By decade’s end, Summers’s bet on austerity had appeared to pay off. In the late 1990s, as the federal budget went into surplus, the U.S. economy enjoyed its strongest expansion since the stagflation crisis. His analysis apparently vindicated, Summers inherited Rubin’s post atop the Treasury Department in 1999. In that role, Summers took his advocacy for budget restraint to new heights. Speaking before a technology conference in San Francisco in May 2000, Summers argued that the “information revolution” had increased the importance of government living within its means. “In a world that is rich with investment opportunities,” Summers explained, “the importance of running a surplus and pursuing prudent policies becomes much, much greater.” For this reason, the Treasury Secretary called for “the elimination of the net debt held by the public,” and suggested that a top policy challenge of the 21st century would be figuring out “how we manage trillions of dollars of budget surpluses now in prospect.”
Summers’s enthusiasm for balanced budgets moderated after the dot-com bubble burst. But his faith in the beneficence of lightly regulated financial markets persevered. In the early aughts, Summers disavowed his past support for a tax on financial transactions. Over the same period, he collected millions in consulting and speaking fees from Wall Street firms. When Summers became Treasury Secretary in 1999, he had declared a net worth of roughly $400,000; when he returned to serve in the Obama administration less than a decade later, his estimated net worth lay somewhere between $7 million and $31 million.
Nevertheless, in late 2008, some on the left were willing to give Obama’s hand-picked National Economic Council director the benefit of the doubt. Noting Summers’s increasingly liberal commentary in the run-up to the election, publisher of The Nation Katrina vanden Heuvel told the New York Times, “The Larry Summers of 2008 is not the Larry Summers of 1993 or 1999.” Other progressives greeted the Clintonite’s appointment as the death knell for their dreams of economic transformation. After all, in a memoriam for Milton Friedman just two years earlier, Summers had declared that “any honest Democrat will admit that we are now all Friedmanites.”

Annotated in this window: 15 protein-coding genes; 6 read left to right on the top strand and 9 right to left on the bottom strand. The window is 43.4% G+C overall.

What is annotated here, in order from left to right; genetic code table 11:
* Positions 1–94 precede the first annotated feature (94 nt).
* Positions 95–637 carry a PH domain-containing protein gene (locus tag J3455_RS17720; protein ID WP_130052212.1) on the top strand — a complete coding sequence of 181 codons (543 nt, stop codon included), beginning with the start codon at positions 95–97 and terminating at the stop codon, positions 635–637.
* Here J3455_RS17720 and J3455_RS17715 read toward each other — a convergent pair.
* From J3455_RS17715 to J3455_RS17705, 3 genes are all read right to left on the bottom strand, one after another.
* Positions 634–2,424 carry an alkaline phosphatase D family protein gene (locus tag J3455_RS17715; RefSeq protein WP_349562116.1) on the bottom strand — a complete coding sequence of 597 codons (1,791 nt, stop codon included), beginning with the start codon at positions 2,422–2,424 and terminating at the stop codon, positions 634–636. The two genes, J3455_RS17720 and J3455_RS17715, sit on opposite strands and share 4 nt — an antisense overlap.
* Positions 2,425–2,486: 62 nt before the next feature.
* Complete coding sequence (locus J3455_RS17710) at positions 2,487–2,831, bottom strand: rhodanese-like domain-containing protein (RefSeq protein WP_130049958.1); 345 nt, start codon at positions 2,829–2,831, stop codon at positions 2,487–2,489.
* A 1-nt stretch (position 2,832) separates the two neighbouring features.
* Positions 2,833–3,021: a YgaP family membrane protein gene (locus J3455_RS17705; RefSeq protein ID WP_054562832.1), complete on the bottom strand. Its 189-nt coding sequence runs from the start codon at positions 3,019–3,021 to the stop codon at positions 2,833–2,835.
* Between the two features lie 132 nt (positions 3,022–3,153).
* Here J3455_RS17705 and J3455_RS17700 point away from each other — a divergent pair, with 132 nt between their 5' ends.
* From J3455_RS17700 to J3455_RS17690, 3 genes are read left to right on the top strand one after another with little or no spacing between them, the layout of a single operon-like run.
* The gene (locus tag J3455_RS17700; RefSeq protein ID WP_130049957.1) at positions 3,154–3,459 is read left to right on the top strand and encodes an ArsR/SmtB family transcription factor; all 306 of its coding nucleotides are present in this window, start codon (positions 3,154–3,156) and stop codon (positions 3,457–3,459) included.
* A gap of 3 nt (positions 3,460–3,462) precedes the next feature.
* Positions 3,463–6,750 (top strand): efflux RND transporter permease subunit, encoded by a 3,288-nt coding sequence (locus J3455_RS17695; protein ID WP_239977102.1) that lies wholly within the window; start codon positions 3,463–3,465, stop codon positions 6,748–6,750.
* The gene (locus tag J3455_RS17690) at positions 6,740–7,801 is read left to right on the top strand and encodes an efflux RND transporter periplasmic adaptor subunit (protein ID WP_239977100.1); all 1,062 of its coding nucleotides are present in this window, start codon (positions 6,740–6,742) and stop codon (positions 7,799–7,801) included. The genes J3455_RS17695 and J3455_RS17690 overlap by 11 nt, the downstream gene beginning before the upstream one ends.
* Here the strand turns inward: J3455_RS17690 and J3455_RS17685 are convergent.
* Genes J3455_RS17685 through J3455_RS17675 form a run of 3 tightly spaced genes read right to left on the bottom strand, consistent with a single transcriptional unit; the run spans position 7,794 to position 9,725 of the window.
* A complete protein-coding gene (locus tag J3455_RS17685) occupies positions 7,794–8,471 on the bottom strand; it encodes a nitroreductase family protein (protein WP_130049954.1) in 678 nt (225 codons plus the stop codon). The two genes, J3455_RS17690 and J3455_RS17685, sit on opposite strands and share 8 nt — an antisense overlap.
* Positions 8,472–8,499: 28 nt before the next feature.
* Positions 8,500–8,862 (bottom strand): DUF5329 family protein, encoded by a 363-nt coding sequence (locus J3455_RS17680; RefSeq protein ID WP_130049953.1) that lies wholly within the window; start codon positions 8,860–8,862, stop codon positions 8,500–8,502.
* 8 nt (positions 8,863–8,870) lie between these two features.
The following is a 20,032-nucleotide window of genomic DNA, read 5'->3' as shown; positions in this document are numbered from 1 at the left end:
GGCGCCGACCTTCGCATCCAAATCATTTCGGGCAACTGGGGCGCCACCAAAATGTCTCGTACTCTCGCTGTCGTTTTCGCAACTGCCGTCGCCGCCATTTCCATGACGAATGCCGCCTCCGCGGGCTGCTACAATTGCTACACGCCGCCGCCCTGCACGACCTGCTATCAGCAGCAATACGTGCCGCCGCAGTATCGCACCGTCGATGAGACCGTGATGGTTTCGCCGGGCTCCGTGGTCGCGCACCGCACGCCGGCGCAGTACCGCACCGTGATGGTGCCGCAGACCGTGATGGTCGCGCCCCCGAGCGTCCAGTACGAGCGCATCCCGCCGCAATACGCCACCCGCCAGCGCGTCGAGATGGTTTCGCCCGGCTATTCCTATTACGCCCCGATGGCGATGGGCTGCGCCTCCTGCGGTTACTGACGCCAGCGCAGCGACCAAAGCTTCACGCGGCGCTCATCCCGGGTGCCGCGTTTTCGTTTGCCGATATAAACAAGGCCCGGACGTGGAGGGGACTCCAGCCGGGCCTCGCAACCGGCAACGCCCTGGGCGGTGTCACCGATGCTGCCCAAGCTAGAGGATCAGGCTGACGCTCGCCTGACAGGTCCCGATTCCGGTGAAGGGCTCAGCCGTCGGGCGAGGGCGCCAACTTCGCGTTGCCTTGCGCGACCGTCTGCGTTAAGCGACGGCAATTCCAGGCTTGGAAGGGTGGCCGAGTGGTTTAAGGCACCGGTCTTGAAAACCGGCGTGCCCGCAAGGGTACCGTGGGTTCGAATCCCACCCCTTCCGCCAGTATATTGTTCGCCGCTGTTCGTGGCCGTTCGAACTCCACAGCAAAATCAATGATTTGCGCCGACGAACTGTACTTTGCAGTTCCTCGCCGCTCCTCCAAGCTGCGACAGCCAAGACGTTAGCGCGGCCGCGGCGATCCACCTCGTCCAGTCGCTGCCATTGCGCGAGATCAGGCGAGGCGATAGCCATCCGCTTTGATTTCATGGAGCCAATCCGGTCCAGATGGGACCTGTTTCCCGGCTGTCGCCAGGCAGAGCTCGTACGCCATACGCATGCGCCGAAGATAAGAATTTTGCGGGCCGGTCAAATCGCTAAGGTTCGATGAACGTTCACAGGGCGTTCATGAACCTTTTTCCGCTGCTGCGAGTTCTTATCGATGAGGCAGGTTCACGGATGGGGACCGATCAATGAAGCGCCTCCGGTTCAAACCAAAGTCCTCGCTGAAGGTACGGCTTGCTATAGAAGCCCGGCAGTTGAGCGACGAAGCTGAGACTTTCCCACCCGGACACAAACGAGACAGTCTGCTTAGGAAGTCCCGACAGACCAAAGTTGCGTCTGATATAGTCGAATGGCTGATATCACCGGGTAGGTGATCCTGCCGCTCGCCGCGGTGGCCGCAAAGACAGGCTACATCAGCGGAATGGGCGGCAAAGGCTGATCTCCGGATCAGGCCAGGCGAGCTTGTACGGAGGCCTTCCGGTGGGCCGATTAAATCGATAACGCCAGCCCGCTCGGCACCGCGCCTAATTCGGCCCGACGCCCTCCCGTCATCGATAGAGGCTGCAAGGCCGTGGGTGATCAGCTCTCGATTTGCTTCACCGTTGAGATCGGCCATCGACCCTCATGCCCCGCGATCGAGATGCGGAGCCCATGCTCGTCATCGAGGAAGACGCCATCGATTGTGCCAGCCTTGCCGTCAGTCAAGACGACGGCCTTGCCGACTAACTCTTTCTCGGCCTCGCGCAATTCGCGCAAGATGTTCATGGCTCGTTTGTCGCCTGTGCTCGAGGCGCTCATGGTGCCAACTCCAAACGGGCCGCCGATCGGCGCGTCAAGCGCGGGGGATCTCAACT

Events would flatter the pessimists. As the financial system’s implosion decimated the middle class’s 401ks and choked off credit to businesses, private spending and investment collapsed. By December 2008, the crisis had ripped a $1.7 trillion hole in the economy. Textbook Keynesianism — which is to say, the centrist kind that Summers was raised on — had a clear prescription for this circumstance: Public spending must fill the hole in private demand.
But the Obama White House consciously chose not to do so.
In progressive lore, Summers single-handedly sabotaged the 2009 stimulus. The lone D.C. outsider on Obama’s team, the economic historian Christina Romer, had calculated that nothing short of $1.2 trillion in deficit spending could fill the gap in private demand. Yet Summers, the master briefer, had final authority over the team’s memorandum to the president in December 2008. He left Romer’s proposal on the cutting-room floor, opting to make a $890 billion stimulus the president’s most ambitious policy option. Thus, Summers personally ensured the inadequacy of the administration’s fiscal response.
This narrative is not entirely fair. Judging by subsequent accounts from both Summers and Romer, Obama’s NEC director favored $1.2 trillion of stimulus spending on the merits but believed that a trillion-dollar package would be dead on arrival in the Senate. Given that Summers ultimately recommended an $890 billion stimulus — only to see the White House propose just $775 billion and Congress authorize $787 billion — his presumption that politics placed a hard cap on the package’s size looks plausible, in retrospect.
And yet, congressional Democrats’ aversion to large deficits didn’t come from nowhere. To no small extent, their debt-phobia derived from the fiscal orthodoxies of the 1990s, which Summers had done as much as anyone to enshrine.
The costs of underspending on stimulus proved higher than Obama’s team had bargained for. Between 1947 and 2007, the U.S. economy had fallen into recession 10 times. In each case, the ensuing recovery had brought a period of unusually fast “catch up growth” that had fully restored the nation’s pre-crisis productive capacity.
But the post-2008 recovery brought no such boom. Instead of accelerated growth, Obama’s first term witnessed a rate of economic expansion far below the long-term average. Today, the American economy is still smaller than it would have been, had the crash…